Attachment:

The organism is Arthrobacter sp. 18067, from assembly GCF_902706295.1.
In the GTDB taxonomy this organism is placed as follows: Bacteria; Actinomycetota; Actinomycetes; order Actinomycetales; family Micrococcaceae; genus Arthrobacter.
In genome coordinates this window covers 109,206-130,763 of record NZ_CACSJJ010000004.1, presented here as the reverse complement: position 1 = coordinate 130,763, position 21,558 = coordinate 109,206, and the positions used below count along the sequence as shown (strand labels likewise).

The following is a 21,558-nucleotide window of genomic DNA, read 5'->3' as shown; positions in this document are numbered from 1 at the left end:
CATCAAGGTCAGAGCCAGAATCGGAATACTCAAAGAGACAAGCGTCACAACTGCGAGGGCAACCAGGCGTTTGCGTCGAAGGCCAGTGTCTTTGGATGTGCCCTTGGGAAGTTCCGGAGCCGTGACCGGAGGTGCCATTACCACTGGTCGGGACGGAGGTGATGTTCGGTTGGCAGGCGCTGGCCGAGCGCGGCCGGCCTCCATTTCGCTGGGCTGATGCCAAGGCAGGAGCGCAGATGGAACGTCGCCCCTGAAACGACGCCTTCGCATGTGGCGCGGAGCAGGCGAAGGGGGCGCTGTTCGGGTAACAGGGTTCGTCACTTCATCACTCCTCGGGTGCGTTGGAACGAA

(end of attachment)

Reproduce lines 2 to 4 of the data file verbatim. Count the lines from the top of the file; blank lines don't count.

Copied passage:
In the GTDB taxonomy this organism is placed as follows: Bacteria; Actinomycetota; Actinomycetes; order Actinomycetales; family Micrococcaceae; genus Arthrobacter.
In genome coordinates this window covers 109,206-130,763 of record NZ_CACSJJ010000004.1, presented here as the reverse complement: position 1 = coordinate 130,763, position 21,558 = coordinate 109,206, and the positions used below count along the sequence as shown (strand labels likewise).

The following is a 21,558-nucleotide window of genomic DNA, read 5'->3' as shown; positions in this document are numbered from 1 at the left end: